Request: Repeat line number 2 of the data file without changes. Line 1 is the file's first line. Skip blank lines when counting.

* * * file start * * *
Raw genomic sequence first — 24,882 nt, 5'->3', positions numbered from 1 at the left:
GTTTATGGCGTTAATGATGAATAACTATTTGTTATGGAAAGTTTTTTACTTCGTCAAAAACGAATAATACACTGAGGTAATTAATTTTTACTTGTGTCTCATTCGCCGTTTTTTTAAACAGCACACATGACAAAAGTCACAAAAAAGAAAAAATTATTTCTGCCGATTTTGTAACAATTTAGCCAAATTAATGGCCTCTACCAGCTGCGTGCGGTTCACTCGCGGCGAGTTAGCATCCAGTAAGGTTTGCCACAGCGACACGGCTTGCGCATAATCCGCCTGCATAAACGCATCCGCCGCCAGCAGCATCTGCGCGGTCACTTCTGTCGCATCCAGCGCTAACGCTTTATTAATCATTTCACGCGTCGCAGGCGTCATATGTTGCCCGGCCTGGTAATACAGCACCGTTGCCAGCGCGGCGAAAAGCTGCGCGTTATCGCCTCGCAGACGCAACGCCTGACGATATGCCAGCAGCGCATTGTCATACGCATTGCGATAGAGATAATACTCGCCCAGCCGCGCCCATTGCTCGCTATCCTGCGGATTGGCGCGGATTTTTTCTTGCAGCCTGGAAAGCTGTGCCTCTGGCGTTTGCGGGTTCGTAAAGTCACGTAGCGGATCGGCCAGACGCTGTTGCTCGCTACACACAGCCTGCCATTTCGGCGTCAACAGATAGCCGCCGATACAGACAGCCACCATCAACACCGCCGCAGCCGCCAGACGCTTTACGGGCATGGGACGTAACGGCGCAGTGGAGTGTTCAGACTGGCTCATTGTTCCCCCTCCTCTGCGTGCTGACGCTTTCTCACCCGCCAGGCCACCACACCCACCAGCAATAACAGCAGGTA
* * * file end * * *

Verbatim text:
GTTTATGGCGTTAATGATGAATAACTATTTGTTATGGAAAGTTTTTTACTTCGTCAAAAACGAATAATACACTGAGGTAATTAATTTTTACTTGTGTCTCATTCGCCGTTTTTTTAAACAGCACACATGACAAAAGTCACAAAAAAGAAAAAATTATTTCTGCCGATTTTGTAACAATTTAGCCAAATTAATGGCCTCTACCAGCTGCGTGCGGTTCACTCGCGGCGAGTTAGCATCCAGTAAGGTTTGCCACAGCGACACGGCTTGCGCATAATCCGCCTGCATAAACGCATCCGCCGCCAGCAGCATCTGCGCGGTCACTTCTGTCGCATCCAGCGCTAACGCTTTATTAATCATTTCACGCGTCGCAGGCGTCATATGTTGCCCGGCCTGGTAATACAGCACCGTTGCCAGCGCGGCGAAAAGCTGCGCGTTATCGCCTCGCAGACGCAACGCCTGACGATATGCCAGCAGCGCATTGTCATACGCATTGCGATAGAGATAATACTCGCCCAGCCGCGCCCATTGCTCGCTATCCTGCGGATTGGCGCGGATTTTTTCTTGCAGCCTGGAAAGCTGTGCCTCTGGCGTTTGCGGGTTCGTAAAGTCACGTAGCGGATCGGCCAGACGCTGTTGCTCGCTACACACAGCCTGCCATTTCGGCGTCAACAGATAGCCGCCGATACAGACAGCCACCATCAACACCGCCGCAGCCGCCAGACGCTTTACGGGCATGGGACGTAACGGCGCAGTGGAGTGTTCAGACTGGCTCATTGTTCCCCCTCCTCTGCGTGCTGACGCTTTCTCACCCGCCAGGCCACCACACCCACCAGCAATAACAGCAGGTA